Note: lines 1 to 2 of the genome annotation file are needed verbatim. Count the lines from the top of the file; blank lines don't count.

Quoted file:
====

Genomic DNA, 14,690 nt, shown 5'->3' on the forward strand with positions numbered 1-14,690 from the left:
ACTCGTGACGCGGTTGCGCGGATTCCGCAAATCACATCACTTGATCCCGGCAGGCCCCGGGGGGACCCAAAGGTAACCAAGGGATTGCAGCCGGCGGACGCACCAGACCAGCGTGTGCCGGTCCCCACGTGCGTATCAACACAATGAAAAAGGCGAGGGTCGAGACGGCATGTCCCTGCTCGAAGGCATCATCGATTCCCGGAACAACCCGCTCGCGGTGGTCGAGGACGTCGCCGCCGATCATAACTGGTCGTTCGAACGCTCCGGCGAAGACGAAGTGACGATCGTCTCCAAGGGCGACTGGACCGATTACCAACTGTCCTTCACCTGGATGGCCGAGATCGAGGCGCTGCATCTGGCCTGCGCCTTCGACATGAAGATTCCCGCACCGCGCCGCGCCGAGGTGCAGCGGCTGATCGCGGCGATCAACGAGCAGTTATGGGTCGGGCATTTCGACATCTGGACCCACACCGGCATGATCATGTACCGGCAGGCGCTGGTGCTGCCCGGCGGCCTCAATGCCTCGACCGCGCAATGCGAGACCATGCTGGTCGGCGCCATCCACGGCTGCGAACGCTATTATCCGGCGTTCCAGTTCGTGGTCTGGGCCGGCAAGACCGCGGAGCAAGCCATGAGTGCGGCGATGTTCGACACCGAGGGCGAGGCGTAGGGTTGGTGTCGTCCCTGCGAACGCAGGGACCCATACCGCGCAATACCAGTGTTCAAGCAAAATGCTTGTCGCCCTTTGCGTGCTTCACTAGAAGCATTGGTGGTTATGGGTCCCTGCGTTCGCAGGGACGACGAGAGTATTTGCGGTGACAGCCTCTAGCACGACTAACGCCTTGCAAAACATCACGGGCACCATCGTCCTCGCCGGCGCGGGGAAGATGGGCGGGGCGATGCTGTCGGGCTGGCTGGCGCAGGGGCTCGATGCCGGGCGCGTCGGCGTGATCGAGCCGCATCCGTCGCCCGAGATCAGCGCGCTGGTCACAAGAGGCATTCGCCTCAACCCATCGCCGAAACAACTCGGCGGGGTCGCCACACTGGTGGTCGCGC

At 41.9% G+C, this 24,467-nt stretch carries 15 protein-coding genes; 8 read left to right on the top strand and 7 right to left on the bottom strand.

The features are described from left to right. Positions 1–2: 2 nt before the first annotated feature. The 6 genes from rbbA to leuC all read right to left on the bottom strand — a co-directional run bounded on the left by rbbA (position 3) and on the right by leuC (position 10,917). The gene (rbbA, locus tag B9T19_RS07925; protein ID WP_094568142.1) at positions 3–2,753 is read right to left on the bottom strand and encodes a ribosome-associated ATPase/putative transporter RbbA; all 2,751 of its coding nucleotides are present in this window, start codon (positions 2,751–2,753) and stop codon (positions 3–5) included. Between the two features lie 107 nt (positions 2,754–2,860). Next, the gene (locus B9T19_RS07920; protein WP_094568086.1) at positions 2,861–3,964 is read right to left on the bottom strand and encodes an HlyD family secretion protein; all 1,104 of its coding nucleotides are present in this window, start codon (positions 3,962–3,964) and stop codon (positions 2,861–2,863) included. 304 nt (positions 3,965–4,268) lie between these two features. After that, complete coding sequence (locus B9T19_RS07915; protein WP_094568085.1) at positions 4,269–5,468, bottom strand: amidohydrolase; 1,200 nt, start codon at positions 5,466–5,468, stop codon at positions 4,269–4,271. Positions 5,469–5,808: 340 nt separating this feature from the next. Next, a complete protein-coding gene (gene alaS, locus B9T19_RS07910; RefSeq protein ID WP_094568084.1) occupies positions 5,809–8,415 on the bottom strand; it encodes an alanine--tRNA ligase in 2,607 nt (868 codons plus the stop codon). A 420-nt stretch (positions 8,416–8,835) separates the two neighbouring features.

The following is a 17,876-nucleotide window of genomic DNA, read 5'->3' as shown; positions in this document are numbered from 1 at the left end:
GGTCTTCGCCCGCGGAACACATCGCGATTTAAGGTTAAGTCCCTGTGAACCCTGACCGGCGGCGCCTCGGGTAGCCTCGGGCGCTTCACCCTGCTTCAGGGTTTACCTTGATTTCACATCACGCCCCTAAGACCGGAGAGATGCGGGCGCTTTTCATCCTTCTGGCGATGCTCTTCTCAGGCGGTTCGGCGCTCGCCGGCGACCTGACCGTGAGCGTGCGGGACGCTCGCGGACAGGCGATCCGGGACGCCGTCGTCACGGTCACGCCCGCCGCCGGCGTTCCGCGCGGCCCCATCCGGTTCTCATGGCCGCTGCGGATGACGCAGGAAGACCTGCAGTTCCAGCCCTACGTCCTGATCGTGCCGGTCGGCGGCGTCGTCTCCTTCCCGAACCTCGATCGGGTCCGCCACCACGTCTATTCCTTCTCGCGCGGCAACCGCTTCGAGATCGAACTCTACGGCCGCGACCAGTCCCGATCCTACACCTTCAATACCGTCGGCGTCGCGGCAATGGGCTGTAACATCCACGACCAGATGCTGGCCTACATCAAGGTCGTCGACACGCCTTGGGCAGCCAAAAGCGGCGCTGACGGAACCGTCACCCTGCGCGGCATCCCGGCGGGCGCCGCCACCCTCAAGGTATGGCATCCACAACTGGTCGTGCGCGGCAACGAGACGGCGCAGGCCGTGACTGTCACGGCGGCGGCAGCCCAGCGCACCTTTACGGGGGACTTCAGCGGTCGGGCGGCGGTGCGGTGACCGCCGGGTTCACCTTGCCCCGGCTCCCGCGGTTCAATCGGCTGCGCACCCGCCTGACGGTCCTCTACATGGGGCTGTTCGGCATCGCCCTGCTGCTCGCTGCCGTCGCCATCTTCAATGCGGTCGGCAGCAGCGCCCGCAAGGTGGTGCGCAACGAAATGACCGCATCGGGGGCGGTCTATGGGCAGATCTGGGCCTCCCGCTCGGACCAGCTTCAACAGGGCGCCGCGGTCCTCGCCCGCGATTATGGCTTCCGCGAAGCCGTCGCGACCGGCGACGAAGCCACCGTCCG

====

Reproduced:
Genomic DNA, 14,690 nt, shown 5'->3' on the forward strand with positions numbered 1-14,690 from the left:
ACTCGTGACGCGGTTGCGCGGATTCCGCAAATCACATCACTTGATCCCGGCAGGCCCCGGGGGGACCCAAAGGTAACCAAGGGATTGCAGCCGGCGGACGCACCAGACCAGCGTGTGCCGGTCCCCACGTGCGTATCAACACAATGAAAAAGGCGAGGGTCGAGACGGCATGTCCCTGCTCGAAGGCATCATCGATTCCCGGAACAACCCGCTCGCGGTGGTCGAGGACGTCGCCGCCGATCATAACTGGTCGTTCGAACGCTCCGGCGAAGACGAAGTGACGATCGTCTCCAAGGGCGACTGGACCGATTACCAACTGTCCTTCACCTGGATGGCCGAGATCGAGGCGCTGCATCTGGCCTGCGCCTTCGACATGAAGATTCCCGCACCGCGCCGCGCCGAGGTGCAGCGGCTGATCGCGGCGATCAACGAGCAGTTATGGGTCGGGCATTTCGACATCTGGACCCACACCGGCATGATCATGTACCGGCAGGCGCTGGTGCTGCCCGGCGGCCTCAATGCCTCGACCGCGCAATGCGAGACCATGCTGGTCGGCGCCATCCACGGCTGCGAACGCTATTATCCGGCGTTCCAGTTCGTGGTCTGGGCCGGCAAGACCGCGGAGCAAGCCATGAGTGCGGCGATGTTCGACACCGAGGGCGAGGCGTAGGGTTGGTGTCGTCCCTGCGAACGCAGGGACCCATACCGCGCAATACCAGTGTTCAAGCAAAATGCTTGTCGCCCTTTGCGTGCTTCACTAGAAGCATTGGTGGTTATGGGTCCCTGCGTTCGCAGGGACGACGAGAGTATTTGCGGTGACAGCCTCTAGCACGACTAACGCCTTGCAAAACATCACGGGCACCATCGTCCTCGCCGGCGCGGGGAAGATGGGCGGGGCGATGCTGTCGGGCTGGCTGGCGCAGGGGCTCGATGCCGGGCGCGTCGGCGTGATCGAGCCGCATCCGTCGCCCGAGATCAGCGCGCTGGTCACAAGAGGCATTCGCCTCAACCCATCGCCGAAACAACTCGGCGGGGTCGCCACACTGGTGGTCGCGC